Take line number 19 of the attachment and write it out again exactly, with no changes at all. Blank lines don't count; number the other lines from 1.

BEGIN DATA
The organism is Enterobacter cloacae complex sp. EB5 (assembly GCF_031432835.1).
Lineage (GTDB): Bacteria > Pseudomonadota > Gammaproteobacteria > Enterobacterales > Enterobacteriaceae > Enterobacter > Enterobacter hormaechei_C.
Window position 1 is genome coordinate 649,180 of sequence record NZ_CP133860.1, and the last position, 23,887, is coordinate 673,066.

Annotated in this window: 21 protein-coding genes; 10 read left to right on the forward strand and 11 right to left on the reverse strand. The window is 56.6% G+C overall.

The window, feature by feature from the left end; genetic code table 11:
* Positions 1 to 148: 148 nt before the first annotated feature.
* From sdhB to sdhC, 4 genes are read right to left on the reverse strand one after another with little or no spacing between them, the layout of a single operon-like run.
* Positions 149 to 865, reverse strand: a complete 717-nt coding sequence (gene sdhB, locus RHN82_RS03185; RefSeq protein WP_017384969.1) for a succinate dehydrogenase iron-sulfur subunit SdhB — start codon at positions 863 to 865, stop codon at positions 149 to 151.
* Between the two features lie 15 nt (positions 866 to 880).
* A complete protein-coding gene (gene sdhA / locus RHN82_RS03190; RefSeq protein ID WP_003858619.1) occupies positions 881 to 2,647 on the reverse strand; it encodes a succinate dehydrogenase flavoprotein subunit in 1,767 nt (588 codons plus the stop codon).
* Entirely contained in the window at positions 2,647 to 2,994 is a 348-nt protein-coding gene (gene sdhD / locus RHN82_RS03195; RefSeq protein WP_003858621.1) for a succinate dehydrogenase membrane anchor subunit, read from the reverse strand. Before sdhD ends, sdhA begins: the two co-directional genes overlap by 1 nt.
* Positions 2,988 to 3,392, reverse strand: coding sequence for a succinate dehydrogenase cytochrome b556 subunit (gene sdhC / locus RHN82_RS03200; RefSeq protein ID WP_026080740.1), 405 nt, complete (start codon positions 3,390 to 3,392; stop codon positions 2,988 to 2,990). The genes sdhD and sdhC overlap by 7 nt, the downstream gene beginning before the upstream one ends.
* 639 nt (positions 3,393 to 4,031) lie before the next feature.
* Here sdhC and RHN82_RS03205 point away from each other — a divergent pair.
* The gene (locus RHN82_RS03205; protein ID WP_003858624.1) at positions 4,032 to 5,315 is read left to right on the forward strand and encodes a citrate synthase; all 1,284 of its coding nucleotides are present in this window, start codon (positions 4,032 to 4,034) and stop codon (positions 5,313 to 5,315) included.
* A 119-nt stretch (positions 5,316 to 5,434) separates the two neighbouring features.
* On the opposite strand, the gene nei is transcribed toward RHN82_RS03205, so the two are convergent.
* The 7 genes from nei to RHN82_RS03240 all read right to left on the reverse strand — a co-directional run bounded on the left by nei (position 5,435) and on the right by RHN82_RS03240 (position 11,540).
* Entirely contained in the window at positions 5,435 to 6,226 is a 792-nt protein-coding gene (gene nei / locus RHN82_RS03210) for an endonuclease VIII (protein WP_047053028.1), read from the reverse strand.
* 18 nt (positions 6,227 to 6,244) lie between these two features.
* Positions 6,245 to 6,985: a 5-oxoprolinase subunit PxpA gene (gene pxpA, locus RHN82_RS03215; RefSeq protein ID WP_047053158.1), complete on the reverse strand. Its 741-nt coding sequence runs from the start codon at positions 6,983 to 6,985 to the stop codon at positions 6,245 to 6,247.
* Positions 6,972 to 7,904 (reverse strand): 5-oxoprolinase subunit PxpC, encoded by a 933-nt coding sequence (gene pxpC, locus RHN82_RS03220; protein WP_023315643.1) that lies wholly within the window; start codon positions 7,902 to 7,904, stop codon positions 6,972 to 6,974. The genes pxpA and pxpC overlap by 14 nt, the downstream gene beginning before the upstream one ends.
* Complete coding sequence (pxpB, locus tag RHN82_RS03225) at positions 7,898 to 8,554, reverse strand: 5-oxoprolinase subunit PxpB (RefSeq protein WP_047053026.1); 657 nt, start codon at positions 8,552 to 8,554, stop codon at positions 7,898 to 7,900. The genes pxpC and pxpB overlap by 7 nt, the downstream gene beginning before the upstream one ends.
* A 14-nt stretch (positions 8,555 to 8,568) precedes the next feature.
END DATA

* Entirely contained in the window at positions 5,435 to 6,226 is a 792-nt protein-coding gene (gene nei / locus RHN82_RS03210) for an endonuclease VIII (protein WP_047053028.1), read from the reverse strand.